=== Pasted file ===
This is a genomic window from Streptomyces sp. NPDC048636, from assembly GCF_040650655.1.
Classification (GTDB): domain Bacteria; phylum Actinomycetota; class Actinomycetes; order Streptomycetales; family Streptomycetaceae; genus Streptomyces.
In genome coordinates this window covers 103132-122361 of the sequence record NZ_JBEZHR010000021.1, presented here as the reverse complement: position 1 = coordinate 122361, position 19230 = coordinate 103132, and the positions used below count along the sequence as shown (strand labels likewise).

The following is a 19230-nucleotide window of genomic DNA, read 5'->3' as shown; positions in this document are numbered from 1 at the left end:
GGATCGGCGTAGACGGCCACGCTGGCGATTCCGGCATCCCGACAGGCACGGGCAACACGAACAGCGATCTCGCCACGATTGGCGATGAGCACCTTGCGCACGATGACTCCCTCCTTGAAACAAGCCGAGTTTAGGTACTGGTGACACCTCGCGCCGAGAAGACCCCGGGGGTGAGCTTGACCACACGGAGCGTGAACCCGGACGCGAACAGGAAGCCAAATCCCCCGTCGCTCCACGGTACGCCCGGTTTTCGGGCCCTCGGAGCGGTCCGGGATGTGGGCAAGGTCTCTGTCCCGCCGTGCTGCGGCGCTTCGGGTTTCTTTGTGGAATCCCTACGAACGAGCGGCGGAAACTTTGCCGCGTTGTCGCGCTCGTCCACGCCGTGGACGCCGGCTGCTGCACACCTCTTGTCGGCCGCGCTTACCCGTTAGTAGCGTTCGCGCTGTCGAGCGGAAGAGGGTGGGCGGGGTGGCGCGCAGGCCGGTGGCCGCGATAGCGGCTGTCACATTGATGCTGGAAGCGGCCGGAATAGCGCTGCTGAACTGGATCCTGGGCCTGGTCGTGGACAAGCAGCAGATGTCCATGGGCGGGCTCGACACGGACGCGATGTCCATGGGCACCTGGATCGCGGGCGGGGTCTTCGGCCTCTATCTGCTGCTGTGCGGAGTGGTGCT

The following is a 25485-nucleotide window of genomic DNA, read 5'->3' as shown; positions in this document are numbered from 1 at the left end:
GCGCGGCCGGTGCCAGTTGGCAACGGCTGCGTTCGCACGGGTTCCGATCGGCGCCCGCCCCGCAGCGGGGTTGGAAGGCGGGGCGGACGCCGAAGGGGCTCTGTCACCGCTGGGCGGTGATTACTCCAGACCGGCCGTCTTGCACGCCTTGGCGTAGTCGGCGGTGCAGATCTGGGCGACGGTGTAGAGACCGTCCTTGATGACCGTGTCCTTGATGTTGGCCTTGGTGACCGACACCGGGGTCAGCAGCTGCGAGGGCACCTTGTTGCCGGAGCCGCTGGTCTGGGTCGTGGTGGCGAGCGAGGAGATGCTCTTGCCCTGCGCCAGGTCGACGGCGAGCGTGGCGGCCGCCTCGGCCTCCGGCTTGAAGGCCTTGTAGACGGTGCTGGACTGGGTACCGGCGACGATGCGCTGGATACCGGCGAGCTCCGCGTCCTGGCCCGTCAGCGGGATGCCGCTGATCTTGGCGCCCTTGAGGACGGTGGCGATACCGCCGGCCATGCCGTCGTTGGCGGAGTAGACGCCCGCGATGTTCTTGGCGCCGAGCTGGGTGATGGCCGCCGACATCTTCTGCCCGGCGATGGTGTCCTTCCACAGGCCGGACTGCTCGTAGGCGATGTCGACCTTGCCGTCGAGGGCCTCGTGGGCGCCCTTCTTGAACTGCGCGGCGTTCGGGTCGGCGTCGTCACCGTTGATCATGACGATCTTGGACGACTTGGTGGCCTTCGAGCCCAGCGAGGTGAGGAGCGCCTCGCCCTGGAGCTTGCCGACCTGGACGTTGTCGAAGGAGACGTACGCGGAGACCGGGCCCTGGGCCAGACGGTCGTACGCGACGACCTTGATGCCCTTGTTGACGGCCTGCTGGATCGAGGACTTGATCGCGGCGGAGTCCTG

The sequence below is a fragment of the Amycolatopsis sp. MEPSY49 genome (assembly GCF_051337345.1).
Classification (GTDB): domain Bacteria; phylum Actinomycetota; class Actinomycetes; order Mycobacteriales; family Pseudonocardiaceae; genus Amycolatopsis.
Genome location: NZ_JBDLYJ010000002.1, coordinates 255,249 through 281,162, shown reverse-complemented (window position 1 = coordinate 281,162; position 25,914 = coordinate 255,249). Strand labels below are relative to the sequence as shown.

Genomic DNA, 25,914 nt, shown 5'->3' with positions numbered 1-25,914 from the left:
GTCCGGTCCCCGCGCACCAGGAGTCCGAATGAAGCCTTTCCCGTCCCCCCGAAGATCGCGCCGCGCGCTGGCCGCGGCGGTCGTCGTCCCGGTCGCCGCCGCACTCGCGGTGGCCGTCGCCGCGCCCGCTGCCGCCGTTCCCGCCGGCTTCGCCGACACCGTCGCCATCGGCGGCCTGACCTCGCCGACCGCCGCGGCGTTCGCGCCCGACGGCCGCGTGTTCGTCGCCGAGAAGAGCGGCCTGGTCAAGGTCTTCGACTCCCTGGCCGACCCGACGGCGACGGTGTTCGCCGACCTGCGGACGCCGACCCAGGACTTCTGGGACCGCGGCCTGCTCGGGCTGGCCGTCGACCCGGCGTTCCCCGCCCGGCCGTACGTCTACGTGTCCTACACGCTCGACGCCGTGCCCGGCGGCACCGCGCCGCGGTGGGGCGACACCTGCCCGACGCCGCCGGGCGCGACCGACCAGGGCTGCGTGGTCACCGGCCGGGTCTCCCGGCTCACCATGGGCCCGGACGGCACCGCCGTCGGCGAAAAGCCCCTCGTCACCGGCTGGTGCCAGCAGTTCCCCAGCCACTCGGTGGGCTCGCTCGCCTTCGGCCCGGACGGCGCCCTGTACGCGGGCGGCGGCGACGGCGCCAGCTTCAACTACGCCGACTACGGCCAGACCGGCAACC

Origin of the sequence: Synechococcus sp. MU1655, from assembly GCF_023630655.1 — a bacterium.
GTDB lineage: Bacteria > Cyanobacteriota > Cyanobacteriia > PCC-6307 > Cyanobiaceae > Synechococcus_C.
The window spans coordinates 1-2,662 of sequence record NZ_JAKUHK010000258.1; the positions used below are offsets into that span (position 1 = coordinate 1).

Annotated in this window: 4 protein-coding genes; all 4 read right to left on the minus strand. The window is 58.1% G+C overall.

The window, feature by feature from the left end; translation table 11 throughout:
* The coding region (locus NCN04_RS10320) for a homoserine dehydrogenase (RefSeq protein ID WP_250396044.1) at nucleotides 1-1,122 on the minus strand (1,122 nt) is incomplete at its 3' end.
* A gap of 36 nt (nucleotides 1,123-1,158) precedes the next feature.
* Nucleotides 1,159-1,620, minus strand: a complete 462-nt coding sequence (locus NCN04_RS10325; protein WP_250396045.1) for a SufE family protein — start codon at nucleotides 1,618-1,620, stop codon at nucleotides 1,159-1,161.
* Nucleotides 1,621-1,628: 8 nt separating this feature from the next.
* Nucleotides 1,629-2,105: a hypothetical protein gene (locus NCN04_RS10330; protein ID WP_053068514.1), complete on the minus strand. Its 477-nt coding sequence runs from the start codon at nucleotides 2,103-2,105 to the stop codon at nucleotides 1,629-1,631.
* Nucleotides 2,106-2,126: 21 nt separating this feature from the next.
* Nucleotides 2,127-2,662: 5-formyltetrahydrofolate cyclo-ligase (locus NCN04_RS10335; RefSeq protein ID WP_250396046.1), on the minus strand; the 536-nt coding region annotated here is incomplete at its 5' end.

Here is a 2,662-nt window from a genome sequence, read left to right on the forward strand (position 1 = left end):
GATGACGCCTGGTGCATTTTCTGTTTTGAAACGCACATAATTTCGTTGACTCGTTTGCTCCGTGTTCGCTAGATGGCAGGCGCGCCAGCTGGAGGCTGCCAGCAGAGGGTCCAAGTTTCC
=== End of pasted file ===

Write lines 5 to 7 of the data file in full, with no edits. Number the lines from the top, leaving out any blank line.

GGATCGGCGTAGACGGCCACGCTGGCGATTCCGGCATCCCGACAGGCACGGGCAACACGAACAGCGATCTCGCCACGATTGGCGATGAGCACCTTGCGCACGATGACTCCCTCCTTGAAACAAGCCGAGTTTAGGTACTGGTGACACCTCGCGCCGAGAAGACCCCGGGGGTGAGCTTGACCACACGGAGCGTGAACCCGGACGCGAACAGGAAGCCAAATCCCCCGTCGCTCCACGGTACGCCCGGTTTTCGGGCCCTCGGAGCGGTCCGGGATGTGGGCAAGGTCTCTGTCCCGCCGTGCTGCGGCGCTTCGGGTTTCTTTGTGGAATCCCTACGAACGAGCGGCGGAAACTTTGCCGCGTTGTCGCGCTCGTCCACGCCGTGGACGCCGGCTGCTGCACACCTCTTGTCGGCCGCGCTTACCCGTTAGTAGCGTTCGCGCTGTCGAGCGGAAGAGGGTGGGCGGGGTGGCGCGCAGGCCGGTGGCCGCGATAGCGGCTGTCACATTGATGCTGGAAGCGGCCGGAATAGCGCTGCTGAACTGGATCCTGGGCCTGGTCGTGGACAAGCAGCAGATGTCCATGGGCGGGCTCGACACGGACGCGATGTCCATGGGCACCTGGATCGCGGGCGGGGTCTTCGGCCTCTATCTGCTGCTGTGCGGAGTGGTGCT

The following is a 25485-nucleotide window of genomic DNA, read 5'->3' as shown; positions in this document are numbered from 1 at the left end:
GCGCGGCCGGTGCCAGTTGGCAACGGCTGCGTTCGCACGGGTTCCGATCGGCGCCCGCCCCGCAGCGGGGTTGGAAGGCGGGGCGGACGCCGAAGGGGCTCTGTCACCGCTGGGCGGTGATTACTCCAGACCGGCCGTCTTGCACGCCTTGGCGTAGTCGGCGGTGCAGATCTGGGCGACGGTGTAGAGACCGTCCTTGATGACCGTGTCCTTGATGTTGGCCTTGGTGACCGACACCGGGGTCAGCAGCTGCGAGGGCACCTTGTTGCCGGAGCCGCTGGTCTGGGTCGTGGTGGCGAGCGAGGAGATGCTCTTGCCCTGCGCCAGGTCGACGGCGAGCGTGGCGGCCGCCTCGGCCTCCGGCTTGAAGGCCTTGTAGACGGTGCTGGACTGGGTACCGGCGACGATGCGCTGGATACCGGCGAGCTCCGCGTCCTGGCCCGTCAGCGGGATGCCGCTGATCTTGGCGCCCTTGAGGACGGTGGCGATACCGCCGGCCATGCCGTCGTTGGCGGAGTAGACGCCCGCGATGTTCTTGGCGCCGAGCTGGGTGATGGCCGCCGACATCTTCTGCCCGGCGATGGTGTCCTTCCACAGGCCGGACTGCTCGTAGGCGATGTCGACCTTGCCGTCGAGGGCCTCGTGGGCGCCCTTCTTGAACTGCGCGGCGTTCGGGTCGGCGTCGTCACCGTTGATCATGACGATCTTGGACGACTTGGTGGCCTTCGAGCCCAGCGAGGTGAGGAGCGCCTCGCCCTGGAGCTTGCCGACCTGGACGTTGTCGAAGGAGACGTACGCGGAGACCGGGCCCTGGGCCAGACGGTCGTACGCGACGACCTTGATGCCCTTGTTGACGGCCTGCTGGATCGAGGACTTGATCGCGGCGGAGTCCTG